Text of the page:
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Tuesday 17 July 2018


Report identifies cities facing most extreme terrorism risk

Written by staff reporter

Terrorist attacks pose an extreme risk to populations and business in the capital cities of 12 countries, including in the strategic markets of Egypt, Israel, Kenya, Nigeria and Pakistan, according to new research released by global risk analytics company Verisk Maplecroft, which assesses 1,300 of the world’s most important commercial hubs and urban centres.

In total, 64 cities are categorised as ‘extreme risk’ in Maplecroft's Global Alerts Dashboard (GAD), an online mapping and data portal that logs and analyses every reported terrorism incident down to levels of 100m² worldwide. Based on the intensity and frequency of attacks in the 12 months following February 2014, combined with the number and severity of incidents in the previous five years, six cities in Iraq top the ranking. Over this period, the country’s capital, Baghdad, suffered 380 terrorist attacks resulting in 1,141 deaths and 3,654 wounded, making it the world’s highest risk urban centre, followed by Mosul, Al Ramadi, Ba’qubah, Kirkuk and Al Hillah.

Outside of Iraq, other capital cities rated ‘extreme risk’ include Kabul, Afghanistan (13th most at risk), Mogadishu, Somalia (14th), Sana’a, Yemen (19th) and Tripoli, Libya (48th). However, with investment limited in conflict and post-conflict locations, it is the risk posed by terrorism in the primary cities of strategic economies, such as Egypt, Israel, Kenya, Nigeria and Pakistan that has the potential to threaten business and supply chain continuity.

“An estimated 80% of global GDP is generated from cities,” states Principal Analyst at Verisk Maplecroft, Charlotte Ingham. “Visibility of the sub-national differences in terrorism levels should be an imperative for multinational organisations looking to understand and price the risks to assets, employees and supply chains.”

East and West Africa

As Africa’s largest economy, Nigeria’s role as a commercial hub is central to economic growth across the region. However, due to the activities of Islamist group Boko Haram and a surge in violence in the lead up to the March election, 13 out of the 24 Nigerian cities included in the assessment experienced a significant increase in the intensity and frequency of terrorist attacks compared to the previous quarter. The risk level in Abuja (18th), Nigeria’s capital, has remained consistent, but it is rated among the top 2% of GAD’s most at risk cities. Over the reporting period, Abuja suffered four attacks which resulted in 117 deaths.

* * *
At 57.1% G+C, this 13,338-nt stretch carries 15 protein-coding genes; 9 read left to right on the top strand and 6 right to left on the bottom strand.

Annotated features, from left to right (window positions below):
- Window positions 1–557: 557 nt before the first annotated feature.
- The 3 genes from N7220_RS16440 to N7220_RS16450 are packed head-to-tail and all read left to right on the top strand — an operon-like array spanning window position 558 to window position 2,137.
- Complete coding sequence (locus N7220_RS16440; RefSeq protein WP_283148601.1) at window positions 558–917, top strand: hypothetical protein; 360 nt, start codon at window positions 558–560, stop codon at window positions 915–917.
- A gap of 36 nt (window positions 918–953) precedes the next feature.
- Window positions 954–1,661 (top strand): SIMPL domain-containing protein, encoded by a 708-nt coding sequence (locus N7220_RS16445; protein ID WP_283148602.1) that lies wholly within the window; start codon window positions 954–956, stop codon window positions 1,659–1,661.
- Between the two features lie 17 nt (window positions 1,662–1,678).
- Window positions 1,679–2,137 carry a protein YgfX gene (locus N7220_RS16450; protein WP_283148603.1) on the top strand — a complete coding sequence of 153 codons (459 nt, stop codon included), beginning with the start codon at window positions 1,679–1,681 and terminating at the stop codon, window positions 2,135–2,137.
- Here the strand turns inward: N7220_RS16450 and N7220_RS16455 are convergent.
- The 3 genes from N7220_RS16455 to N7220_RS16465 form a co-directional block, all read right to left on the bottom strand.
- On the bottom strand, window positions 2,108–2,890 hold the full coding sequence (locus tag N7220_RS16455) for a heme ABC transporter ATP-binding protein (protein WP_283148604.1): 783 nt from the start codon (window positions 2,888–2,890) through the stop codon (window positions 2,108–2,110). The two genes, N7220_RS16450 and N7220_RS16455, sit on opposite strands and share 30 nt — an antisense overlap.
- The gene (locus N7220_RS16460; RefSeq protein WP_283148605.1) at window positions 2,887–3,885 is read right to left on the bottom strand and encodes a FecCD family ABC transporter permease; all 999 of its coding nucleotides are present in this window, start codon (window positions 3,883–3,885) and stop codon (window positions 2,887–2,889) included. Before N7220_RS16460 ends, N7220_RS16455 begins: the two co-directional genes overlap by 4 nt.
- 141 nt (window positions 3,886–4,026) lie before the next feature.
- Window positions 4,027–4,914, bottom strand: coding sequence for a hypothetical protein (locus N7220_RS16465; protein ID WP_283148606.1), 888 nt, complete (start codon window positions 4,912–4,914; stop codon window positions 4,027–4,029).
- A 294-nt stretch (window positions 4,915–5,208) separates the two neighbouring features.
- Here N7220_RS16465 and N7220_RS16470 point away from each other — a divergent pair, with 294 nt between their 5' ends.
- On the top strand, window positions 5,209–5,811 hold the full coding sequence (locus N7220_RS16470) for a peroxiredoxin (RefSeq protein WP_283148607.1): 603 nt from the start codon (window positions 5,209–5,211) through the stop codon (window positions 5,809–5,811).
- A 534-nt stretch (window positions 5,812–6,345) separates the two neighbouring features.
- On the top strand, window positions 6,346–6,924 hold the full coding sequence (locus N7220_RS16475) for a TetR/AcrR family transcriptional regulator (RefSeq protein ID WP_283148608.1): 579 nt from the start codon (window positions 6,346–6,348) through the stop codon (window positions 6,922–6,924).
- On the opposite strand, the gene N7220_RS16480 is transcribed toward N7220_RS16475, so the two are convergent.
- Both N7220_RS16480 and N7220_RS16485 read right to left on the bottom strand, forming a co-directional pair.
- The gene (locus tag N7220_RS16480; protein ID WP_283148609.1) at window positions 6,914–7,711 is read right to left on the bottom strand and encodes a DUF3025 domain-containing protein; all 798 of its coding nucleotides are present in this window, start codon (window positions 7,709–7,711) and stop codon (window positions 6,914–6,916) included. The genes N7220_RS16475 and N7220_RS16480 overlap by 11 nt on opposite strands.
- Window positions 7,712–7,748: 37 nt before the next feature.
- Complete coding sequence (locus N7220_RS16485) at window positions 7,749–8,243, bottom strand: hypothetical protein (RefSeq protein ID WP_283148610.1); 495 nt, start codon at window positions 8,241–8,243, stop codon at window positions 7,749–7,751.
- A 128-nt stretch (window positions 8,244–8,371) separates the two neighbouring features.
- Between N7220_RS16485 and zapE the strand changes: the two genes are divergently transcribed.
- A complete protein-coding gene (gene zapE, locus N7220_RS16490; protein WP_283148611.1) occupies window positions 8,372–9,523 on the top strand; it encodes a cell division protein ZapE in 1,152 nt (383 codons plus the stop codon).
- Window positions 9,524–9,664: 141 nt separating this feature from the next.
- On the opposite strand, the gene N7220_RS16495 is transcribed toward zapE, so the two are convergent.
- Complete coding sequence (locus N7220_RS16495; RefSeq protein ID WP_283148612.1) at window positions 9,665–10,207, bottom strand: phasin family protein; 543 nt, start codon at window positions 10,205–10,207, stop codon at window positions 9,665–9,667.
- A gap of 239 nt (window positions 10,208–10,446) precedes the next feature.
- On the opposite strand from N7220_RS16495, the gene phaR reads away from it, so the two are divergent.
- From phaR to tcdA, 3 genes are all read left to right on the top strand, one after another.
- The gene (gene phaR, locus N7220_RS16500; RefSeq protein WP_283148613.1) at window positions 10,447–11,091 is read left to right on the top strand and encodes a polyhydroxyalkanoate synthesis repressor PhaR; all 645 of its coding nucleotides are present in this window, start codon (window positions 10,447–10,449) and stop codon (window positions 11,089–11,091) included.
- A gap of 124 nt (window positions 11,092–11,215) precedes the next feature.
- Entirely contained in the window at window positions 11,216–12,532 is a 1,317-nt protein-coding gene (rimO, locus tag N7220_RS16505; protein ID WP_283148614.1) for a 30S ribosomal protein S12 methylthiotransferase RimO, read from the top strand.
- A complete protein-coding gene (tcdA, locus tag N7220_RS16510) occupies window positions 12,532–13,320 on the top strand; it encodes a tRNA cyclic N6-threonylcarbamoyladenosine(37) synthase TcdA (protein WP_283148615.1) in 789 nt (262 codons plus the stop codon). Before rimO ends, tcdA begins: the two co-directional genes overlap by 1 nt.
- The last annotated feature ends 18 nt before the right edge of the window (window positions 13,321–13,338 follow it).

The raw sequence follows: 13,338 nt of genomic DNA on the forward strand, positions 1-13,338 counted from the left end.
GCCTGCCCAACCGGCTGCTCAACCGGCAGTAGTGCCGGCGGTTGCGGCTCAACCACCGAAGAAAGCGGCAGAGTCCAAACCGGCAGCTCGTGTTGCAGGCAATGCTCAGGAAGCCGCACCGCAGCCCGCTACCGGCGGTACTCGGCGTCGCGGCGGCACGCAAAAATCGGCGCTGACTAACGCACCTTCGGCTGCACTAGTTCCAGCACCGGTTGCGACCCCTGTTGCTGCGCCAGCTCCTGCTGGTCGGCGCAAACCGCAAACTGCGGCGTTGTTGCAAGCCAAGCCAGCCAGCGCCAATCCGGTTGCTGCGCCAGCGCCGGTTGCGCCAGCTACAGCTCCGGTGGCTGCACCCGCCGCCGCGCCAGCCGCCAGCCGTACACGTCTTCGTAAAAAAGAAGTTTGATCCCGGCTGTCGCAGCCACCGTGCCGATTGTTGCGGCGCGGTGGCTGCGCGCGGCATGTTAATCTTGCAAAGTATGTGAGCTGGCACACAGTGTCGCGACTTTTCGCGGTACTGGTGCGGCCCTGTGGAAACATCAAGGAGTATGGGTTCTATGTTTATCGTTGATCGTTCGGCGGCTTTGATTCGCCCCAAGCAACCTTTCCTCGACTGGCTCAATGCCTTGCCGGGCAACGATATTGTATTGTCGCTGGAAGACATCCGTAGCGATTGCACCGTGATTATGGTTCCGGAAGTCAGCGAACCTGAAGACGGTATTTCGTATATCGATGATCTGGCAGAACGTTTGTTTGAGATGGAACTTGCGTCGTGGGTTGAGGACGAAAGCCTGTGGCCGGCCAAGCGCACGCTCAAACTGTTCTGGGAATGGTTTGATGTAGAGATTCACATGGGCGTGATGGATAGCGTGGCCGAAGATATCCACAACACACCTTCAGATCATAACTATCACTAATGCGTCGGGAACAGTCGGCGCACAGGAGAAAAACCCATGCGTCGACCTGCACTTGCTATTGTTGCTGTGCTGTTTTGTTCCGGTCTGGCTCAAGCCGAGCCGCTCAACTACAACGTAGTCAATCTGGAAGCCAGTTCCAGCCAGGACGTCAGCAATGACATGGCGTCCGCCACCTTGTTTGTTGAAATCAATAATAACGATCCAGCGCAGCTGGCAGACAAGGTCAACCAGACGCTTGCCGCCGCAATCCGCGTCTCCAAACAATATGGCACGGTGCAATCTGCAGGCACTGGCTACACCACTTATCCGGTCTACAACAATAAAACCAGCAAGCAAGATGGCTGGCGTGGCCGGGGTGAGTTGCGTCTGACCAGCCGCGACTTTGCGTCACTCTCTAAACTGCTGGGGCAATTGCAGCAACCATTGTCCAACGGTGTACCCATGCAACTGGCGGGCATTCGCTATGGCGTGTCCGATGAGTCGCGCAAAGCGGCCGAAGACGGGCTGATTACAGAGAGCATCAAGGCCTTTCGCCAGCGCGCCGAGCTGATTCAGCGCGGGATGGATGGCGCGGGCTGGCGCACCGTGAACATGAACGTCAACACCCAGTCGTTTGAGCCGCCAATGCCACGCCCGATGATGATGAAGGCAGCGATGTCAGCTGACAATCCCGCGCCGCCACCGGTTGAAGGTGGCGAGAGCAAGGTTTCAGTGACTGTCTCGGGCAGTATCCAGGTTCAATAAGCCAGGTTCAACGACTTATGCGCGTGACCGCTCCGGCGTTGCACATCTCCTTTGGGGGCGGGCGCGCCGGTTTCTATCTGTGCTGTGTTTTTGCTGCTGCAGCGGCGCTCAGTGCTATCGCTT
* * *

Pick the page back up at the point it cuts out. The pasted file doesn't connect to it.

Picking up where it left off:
While Boko Haram will remain the dominant terrorist threat in Nigeria, Verisk Maplecroft believes there is a possibility of hostilities resuming in the Niger Delta following the election of Mohammed Buhari. The amnesty protecting members of the militant group MEND is due to lapse and without successful negotiations this could mean disruption to the country’s vital oil industry, in addition to attacks on key cities in the south east of the country.

The only other sub-Saharan capital to appear in the ‘extreme risk’ category is Nairobi (57th), East Africa’s prime commercial centre, which has witnessed an upsurge in attacks by Islamist militant group al Shabaab. Over the reporting period 184 people have been killed or wounded in Nairobi in six attacks. The impact of terrorism on the country’s main commercial hubs of Nairobi and Mombasa (82nd) has been particularly harmful to investor confidence. In addition, the tourist trade has declined by 7.4% costing the country an estimated US$73 million.


According to the report, Paris (97th and ‘high risk’) has experienced one of the steepest rises in the ranking, reflecting the severity of the terrorist attack in January 2015 that left 17 people dead. The risk level in Paris is representative of a wider trend for Western countries, including Belgium, Canada and Australia, where key urban centres face substantially higher threat levels than elsewhere in the country, in part due to the significant PR value attached to such high profile targets by militant Islamist groups.

This contrasts sharply with a number of developing economies, including Nigeria, Thailand, Philippines, Colombia and India, where the risk of terrorist attacks is highest in rural areas. This also remains the case in Egypt where large-scale attacks remain focused in the Sinai Peninsula. However, Verisk Maplecroft’s data reflects increased risks in the country’s two main commercial centres, Cairo (45th and ‘extreme risk’) and Alexandria (76th and ‘high risk’), the latter of which has moved from ‘medium’ to ‘high risk’ over the last quarter.

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